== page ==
Editor's note: This text-based course is an edited transcript of the webinar, Fostering an Inclusive Workspace, presented by Natalie Phillips, AuD.
After this course, learners will be able to:
- Define diversity, equity, and inclusion.
- Identify populations of individuals who have experienced inequalities in society along with the intersection within hearing healthcare environments and formulate appropriate responses to biased environments and scenarios.
- Describe resources that improve culturally competent care and foster diverse and inclusive workspace environments.
In this course, we will be discussing inclusion and fostering an inclusive workspace. First of all, I was by no means an expert but learned a lot in doing research and talking to many people surrounding diversity, equity, and inclusion. I hope that this information will be helpful in your clinical experiences.
In this course, we are going to walk through some different environments and experiences. By talking through these experiences, we can plan appropriate responses to those particular experiences.
The Changing Workplace
I'm going to start with thinking about the changing workplace. How is it changing? There are lots of things that have changed and we have to evolve with those changes. Sometimes it's in the way we communicate; with our patients and staff with different terms and verbiage that we use. Sometimes it's the culture we're trying to keep up with what's going on around us, as well as the culture of even our own practices. In our own clinics, how we do our jobs is changing. In the last year and a half, we've noticed that there are a lot more telehealth options and other things that we have had to change.
Audiology has a variety of ways that we experience diversity, equity, and inclusion. Often people use these terms interchangeably. Sometimes diversity can be simply stated as in our job title and services; audiologist versus an ear nose and throat physician, or a primary care physician, or a hearing instrument specialist. Those are different types of titles that we use in audiology. Maybe it's jobs within our practice, or in industry, ENT, or an educational audiologist. Regardless of practice type, we should be asking ourselves, are we treated equitably? Or, if you're looking at a private practice owner versus an audiologist that works with, or for an ENT, are we treating each other the same?
We can look at job titles within our practices; the boss, the owner, the front desk, the manager, the medical assistant, the staff. There are lots of different titles even within our practices. Does everybody get equitable treatment? Maybe there are gender differences; female versus male. Gender pay equity has been discussed in our profession. Audiology is predominantly female as a profession, although there are men in the profession as well. We have female-only groups in audiology that provide support. Still, we should also examine if, at times, we go too far with exclusivity and leave our male colleagues out of the conversations. There's a fine line of saying, okay, this is a diverse population, but we need to recognize it, provide inclusivity and different opportunities. When it gets to the point that you step over bounds to exclude other people because you're trying to include people, it defeats the purpose.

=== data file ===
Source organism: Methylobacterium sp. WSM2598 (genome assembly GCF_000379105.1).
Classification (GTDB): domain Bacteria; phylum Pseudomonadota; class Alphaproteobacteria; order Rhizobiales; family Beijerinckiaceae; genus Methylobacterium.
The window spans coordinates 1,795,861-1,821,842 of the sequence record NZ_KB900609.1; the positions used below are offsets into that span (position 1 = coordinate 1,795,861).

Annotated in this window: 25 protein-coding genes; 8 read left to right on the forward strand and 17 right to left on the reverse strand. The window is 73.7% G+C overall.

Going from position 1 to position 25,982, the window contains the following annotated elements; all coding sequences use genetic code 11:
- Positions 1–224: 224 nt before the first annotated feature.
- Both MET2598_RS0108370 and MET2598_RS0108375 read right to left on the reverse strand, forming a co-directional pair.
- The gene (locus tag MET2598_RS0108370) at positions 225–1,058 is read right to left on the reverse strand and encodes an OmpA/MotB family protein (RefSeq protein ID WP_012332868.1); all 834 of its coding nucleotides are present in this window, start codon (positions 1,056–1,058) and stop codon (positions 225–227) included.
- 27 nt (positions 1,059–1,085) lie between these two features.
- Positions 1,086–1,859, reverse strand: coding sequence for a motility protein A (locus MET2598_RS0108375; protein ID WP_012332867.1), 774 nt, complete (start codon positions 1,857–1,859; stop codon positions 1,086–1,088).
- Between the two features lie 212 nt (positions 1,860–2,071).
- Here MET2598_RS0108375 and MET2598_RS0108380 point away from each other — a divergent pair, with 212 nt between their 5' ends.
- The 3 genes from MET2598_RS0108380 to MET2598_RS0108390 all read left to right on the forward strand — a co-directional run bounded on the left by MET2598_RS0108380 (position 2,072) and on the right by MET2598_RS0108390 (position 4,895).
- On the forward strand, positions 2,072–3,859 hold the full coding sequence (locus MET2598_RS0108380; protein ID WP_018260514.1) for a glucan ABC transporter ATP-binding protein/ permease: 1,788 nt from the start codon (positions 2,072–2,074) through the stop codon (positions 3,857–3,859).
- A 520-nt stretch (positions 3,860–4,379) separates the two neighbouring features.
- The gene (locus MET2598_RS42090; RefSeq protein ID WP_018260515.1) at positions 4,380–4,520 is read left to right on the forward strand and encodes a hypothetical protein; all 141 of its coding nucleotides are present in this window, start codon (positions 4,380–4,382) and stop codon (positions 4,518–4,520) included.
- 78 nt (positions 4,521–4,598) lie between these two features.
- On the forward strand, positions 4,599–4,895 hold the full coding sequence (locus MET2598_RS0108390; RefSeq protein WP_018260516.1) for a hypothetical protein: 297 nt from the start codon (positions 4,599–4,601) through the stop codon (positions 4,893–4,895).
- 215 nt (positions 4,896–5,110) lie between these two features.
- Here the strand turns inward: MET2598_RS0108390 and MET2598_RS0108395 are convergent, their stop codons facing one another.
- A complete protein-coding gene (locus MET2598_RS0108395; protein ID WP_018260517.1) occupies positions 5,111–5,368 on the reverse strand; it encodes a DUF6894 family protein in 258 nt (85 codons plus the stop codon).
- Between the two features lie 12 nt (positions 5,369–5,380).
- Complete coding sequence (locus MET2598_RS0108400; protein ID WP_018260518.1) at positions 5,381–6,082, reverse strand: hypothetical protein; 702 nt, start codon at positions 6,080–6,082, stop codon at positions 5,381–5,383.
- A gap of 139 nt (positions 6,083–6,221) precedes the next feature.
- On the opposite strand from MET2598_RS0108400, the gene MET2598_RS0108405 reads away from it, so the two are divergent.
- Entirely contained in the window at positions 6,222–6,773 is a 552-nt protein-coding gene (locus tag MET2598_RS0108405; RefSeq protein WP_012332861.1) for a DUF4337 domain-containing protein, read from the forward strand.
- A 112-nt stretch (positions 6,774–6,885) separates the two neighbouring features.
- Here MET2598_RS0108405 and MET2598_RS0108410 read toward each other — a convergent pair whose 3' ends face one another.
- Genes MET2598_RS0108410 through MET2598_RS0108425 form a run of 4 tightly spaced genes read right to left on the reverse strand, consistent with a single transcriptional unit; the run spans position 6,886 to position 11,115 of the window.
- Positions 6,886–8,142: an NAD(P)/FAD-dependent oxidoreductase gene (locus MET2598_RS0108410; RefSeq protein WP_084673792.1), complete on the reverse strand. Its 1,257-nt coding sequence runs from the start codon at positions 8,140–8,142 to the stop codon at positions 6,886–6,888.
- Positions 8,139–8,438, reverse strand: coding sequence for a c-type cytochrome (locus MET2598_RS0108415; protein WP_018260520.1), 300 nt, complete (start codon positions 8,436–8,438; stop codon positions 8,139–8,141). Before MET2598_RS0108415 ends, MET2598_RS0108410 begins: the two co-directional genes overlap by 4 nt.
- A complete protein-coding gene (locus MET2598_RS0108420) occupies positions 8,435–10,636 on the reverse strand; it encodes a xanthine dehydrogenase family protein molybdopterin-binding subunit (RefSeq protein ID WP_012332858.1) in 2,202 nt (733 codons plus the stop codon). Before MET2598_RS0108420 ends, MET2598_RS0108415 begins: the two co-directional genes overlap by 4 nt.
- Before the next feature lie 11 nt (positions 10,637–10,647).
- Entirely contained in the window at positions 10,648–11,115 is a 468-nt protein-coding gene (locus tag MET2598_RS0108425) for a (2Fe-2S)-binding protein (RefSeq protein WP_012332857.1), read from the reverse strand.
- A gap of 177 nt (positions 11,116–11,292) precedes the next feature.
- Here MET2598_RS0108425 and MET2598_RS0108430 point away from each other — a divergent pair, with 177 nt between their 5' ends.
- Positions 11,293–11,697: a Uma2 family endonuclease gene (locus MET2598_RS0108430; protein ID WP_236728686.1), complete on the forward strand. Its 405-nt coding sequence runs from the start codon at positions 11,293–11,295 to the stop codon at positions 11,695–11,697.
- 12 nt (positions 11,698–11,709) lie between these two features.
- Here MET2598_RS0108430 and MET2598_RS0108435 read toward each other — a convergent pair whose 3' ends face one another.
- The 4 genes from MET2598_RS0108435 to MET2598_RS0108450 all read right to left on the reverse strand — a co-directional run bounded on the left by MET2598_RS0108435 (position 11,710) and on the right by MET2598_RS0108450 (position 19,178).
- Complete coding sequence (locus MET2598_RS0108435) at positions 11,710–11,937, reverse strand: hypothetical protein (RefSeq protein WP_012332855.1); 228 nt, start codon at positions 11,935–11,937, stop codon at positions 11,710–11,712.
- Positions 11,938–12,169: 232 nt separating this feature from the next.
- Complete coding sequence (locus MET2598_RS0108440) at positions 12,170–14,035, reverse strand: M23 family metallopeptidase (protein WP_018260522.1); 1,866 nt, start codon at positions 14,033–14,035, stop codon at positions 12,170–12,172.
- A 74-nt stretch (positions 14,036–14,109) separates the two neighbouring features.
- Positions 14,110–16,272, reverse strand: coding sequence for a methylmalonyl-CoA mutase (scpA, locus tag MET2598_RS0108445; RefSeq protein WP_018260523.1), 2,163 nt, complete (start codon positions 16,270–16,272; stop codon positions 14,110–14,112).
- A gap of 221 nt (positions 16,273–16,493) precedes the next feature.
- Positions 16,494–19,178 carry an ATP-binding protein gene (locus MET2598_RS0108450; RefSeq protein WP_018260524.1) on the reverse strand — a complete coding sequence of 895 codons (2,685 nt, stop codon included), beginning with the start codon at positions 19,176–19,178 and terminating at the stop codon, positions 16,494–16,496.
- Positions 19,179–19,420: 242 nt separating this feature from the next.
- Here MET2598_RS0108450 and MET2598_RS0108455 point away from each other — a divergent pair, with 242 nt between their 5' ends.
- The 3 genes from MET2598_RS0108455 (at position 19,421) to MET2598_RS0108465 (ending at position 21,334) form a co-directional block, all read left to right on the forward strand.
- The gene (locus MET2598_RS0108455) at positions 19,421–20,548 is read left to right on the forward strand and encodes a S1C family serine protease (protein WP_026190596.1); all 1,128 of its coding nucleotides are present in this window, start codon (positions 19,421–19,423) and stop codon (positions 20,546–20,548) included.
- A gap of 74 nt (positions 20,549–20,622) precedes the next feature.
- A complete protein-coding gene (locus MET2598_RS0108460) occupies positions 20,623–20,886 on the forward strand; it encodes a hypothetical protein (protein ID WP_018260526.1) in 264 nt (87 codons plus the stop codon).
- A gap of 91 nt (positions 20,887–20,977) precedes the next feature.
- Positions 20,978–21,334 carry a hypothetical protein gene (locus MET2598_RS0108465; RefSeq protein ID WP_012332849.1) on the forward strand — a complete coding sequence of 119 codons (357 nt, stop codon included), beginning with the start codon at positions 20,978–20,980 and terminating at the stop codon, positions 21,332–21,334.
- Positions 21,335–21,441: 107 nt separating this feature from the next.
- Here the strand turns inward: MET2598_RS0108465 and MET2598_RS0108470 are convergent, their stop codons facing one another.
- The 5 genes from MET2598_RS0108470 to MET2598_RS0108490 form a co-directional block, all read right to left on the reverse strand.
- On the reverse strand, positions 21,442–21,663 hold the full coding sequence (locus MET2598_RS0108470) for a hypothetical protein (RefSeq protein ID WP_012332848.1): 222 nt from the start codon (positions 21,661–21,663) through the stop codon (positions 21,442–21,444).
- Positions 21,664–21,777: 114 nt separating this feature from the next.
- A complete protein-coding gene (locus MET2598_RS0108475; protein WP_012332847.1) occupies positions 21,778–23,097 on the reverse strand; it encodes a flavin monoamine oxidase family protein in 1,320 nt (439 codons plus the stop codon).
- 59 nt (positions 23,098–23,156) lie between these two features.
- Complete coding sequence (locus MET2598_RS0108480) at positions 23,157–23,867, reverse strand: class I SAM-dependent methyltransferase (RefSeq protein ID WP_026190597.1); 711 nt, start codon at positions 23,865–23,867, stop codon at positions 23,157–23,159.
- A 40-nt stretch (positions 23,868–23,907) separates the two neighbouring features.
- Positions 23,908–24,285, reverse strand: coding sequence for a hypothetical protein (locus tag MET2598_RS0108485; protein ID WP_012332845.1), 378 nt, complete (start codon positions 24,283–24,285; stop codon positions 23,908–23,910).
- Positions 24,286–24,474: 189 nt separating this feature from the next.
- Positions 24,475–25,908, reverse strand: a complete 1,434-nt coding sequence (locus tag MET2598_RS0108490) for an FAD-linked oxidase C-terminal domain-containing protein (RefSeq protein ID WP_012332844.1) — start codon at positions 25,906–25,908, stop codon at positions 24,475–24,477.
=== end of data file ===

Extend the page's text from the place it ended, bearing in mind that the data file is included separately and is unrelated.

We should also think about how we manage individuals with disabilities and determine our inclusiveness for individuals with hearing loss, developmental disabilities, brain injuries, with age-related cognitive issues. Are we providing this inclusion in our practices for patients and perhaps employees?
Insurance is another way that we are looking at providing inclusive services. That could be Medicaid. Or Workman's Comp, how many times have you seen a Workman's Comp on your schedule? And you're like, "Oh man! Oh, okay." Like you already have these thoughts in your head, thinking that particular person will be a certain way because of their insurance. Whether they're self-pay as well.
Finally, we should examine how we are structured to serve diverse populations and people of color. Are we providing that inclusivity in our service to people of color? Do the brochures in our office represent our community. Do we have appropriate color chips for different skin tones?
What does Diversity mean?
When I started forming this course, I interviewed a lot of people. I asked each of them, what does diversity mean to you? What I found was a lot of different answers. Responses ranged from "meeting someone where they are and letting them teach you" to a description of a character or physical traits that differ from someone else. Differences in upbringing, how we see the world, opinions can vary from person to person. Diversity is recognizing the unique individual differences or a person and respecting the value that that experiences bring. One person commented that they defined diversity as acknowledging that everyone is unique or different, but we are still together.
Common Types of Diversity